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Crackdown On Media Freedom In Iran


Iranian newspapers

In the run-up to Iran’s presidential election in June, the Iranian government is intensifying its crackdown on freedom of expression.

In the run-up to Iran’s presidential election in June, the Iranian government is intensifying its crackdown on freedom of expression.


The Committee to Protect Journalists reports that at least thirty-seven journalists have been arrested in Iran since January. Intelligence Minister Heydar Moslehi announced in March that 600 Iranian journalists were part of an anti-state network and that the arrests were an attempt to "prevent the emergence of sedition prior to the elections."

As of the middle of April, at least forty Iranian journalists remain behind bars, the majority in Tehran’s Evin prison. These journalists are in addition to the sixty-eight who have fled Iran over the last four years and the three who have died while in prison, according to press reports.

Besides the recent arrests of journalists and the closure of several media outlets by the government, the regime is also increasing its control over the internet. Internet speed has been drastically slowed in Iran, and users are reporting that VPNs, the virtual private networks Iranians use to circumvent government censorship, are no longer working. The Wall Street Journal noted that the Iranian newspaper Ghanoon recently wrote, “Only in Iran: Election comes and Internet goes.”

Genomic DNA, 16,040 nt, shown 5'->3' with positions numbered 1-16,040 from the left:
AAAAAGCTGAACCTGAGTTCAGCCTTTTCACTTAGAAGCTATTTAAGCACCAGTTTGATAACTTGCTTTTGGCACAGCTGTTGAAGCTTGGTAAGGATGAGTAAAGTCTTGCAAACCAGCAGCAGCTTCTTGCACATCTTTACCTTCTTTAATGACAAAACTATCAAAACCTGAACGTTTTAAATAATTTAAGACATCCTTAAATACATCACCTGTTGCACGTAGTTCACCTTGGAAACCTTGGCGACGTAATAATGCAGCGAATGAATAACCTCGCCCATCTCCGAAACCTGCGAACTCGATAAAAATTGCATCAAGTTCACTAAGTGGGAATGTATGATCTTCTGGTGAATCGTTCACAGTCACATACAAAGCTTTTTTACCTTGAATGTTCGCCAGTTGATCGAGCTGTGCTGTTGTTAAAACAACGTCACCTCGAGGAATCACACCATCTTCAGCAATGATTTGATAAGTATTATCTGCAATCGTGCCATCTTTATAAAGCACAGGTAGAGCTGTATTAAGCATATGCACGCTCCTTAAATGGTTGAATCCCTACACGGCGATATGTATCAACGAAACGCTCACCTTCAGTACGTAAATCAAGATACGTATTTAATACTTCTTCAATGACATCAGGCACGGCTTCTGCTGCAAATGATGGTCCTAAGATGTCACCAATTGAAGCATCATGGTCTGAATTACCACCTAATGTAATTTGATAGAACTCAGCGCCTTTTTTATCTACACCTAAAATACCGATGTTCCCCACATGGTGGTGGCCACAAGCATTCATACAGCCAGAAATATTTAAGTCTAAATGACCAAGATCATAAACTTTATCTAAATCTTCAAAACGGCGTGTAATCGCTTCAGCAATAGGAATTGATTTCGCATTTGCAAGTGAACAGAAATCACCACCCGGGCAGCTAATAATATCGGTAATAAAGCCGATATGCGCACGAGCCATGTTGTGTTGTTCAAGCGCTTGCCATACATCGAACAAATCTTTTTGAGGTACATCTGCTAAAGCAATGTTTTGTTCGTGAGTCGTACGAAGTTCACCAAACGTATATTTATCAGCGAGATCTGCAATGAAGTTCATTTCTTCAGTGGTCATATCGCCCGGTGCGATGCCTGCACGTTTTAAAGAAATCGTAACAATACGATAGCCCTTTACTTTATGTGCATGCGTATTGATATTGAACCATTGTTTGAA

U.S. Under Secretary of State for Public Diplomacy and Public Affairs Tara Sonenshine says that freedom of expression, along with the unfettered flow of information, “is the moral equivalent of oxygen:”

“Information is how a free, healthy, vibrant and functioning society breathes. It is essential to building civil societies. And without it, aspirations are choked, economies suffocated, countries unable to grow.”

The United States, as the State Department noted earlier this year, “remains deeply troubled by the Iranian regime’s latest campaign of fear and intimidation to extinguish dissent, eliminate freedom of expression, and deny the Iranian people their freedoms.”

In a press release, the State Department called on Iranian officials “to conduct fair and transparent presidential elections in June that conform to the internationally accepted standards and uphold the rights guaranteed under Iran’s own laws and constitution.”
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